Petition to reverse Houston ordinance garners thousands of signatures
City has until Aug. 4 to validate the signatures that could place the issue before voters this fall
July 5th, 2014 / By: Bonnie Pritchett | TEXAN Correspondent / comments
HOUSTON—A coalition of pastors delivered a petition with 31,000 validated signatures to Houston’s City Hall Thursday (July 3), to call for a referendum to repeal a non-discrimination ordinance passed last month.
The pastors say the ordinance would infringe on religious liberties and create untenable and potentially dangerous situations for women and children in public restrooms. If the petition signatures are validated by the city, the measure will be put to a vote in November.
Just days before the ordinance’s passage, civic and church leaders who had remained silent on the issue publicly stated their opposition. Ed Young, pastor of Second Baptist Church and former Southern Baptist Convention president; David Fleming, pastor of Champion Forest Baptist Church; and Robert Sloan, president of Houston Baptist University joined the coalition of pastors declaring the ordinance, at its core, a threat to religious liberties.
Pastors and members of African American, Vietnamese, Hispanic and Anglo congregations rallied for weeks against the ordinance that passed June 4 and which prohibits discrimination based on sexual orientation and gender identity. They said Mayor Annise Parker, a lesbian, ignored public objections to the ordinance in pursuit of a personal agenda.
Ordinance opponents argued the ordinance could force business owners to choose between compliance with the law or their religious convictions. They say that in opening public bathrooms to men and women presenting themselves as the opposite gender, potential sexual predators could use the law to take advantage of would-be victims.
“[W]e simply say, ‘Allow the people to vote on this ordinance,’” Max Miller, president of the Baptist Ministers Association of Houston and Vicinity, said in a press conference before presenting the signatures to City Secretary Anna Russell. Miller is pastor of Mount Hebron Missionary Baptist Church.
Miller’s comments drew rebuke from a group gathered in support of the ordinance. Opposing coalitions have formed around this issue, each claiming majority support from Houstonians.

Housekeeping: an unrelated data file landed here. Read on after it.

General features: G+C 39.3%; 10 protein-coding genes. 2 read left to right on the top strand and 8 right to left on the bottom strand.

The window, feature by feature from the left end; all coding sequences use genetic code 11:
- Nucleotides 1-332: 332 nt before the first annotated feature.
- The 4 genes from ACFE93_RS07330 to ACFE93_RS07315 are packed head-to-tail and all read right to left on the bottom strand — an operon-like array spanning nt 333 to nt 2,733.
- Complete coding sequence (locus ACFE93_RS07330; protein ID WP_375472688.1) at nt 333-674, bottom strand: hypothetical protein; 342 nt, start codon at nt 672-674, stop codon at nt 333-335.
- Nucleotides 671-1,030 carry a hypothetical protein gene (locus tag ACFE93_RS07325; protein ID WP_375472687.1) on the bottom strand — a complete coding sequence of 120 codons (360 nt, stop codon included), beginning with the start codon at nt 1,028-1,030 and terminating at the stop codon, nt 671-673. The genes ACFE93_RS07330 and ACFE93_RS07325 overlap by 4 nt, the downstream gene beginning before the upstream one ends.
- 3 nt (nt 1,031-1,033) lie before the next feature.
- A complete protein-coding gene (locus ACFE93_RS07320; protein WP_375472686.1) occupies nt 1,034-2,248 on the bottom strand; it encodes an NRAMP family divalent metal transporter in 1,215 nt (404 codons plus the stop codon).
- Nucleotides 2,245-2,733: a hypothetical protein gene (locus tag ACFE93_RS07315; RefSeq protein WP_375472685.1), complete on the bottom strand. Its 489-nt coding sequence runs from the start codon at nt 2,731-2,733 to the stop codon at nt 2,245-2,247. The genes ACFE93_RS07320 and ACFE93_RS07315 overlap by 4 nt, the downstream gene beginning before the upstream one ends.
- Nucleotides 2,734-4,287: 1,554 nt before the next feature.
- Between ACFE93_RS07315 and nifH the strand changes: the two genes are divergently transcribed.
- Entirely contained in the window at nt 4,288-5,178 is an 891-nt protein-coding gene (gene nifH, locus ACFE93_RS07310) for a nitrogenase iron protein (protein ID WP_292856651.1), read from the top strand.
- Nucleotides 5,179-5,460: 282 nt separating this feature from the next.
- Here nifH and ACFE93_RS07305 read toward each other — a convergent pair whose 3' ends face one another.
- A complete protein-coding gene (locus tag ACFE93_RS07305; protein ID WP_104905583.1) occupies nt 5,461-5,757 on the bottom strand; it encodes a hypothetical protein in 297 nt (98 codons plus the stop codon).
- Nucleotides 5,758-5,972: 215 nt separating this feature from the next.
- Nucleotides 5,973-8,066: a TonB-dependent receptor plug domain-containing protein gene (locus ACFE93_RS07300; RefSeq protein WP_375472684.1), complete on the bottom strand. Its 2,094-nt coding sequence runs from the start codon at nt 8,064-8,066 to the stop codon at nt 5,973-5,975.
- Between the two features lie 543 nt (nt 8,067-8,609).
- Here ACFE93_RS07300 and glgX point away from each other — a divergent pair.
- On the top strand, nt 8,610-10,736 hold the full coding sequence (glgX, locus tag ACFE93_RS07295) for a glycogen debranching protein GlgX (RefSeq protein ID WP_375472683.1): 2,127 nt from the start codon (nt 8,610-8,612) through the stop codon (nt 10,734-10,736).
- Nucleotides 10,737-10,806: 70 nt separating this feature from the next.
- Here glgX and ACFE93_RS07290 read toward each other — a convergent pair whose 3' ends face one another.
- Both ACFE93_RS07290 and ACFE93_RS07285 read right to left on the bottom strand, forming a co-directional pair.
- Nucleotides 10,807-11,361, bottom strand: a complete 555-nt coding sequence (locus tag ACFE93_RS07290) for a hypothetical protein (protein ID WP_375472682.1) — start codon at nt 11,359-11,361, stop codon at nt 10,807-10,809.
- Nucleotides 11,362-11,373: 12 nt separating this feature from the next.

Miller, also representing the No UNequal Rights Coalition, said prior to the ordinance’s passage, polling by the coalition showed 82 percent of Houston registered voters opposed the law. He said 10,000 calls and emails from constituents were received by City Council members demanding they vote against the measure.
The mayor cited wide public support as well, saying during the press conference that a host of civic and business leaders back the measure.
“We will have the same outcome that we had around the council table,” Parker said to cheers from supporters gathered around the podium in the City Hall rotunda.
The Equal Rights Houston Committee was formed to promote the ordinance.
Parker called ordinance opponents “obsessive,” accusing them of fixating on only the accommodations for gay, lesbian and transgender individuals, especially their access to public bathrooms and locker rooms.
She said it always has been and will continue to be “illegal for a man to go into a women’s bathroom. Period.”
But according to opponents, the homosexual and transgender accommodations are what spoil the ordinance. They say the other enumerated characteristics (e.g., race, gender and ethnicity) are already protected under city, state and federal laws, making Houston’s ordinance redundant and simply a means of adding sexual orientation and gender identity to a list of established protected characteristics.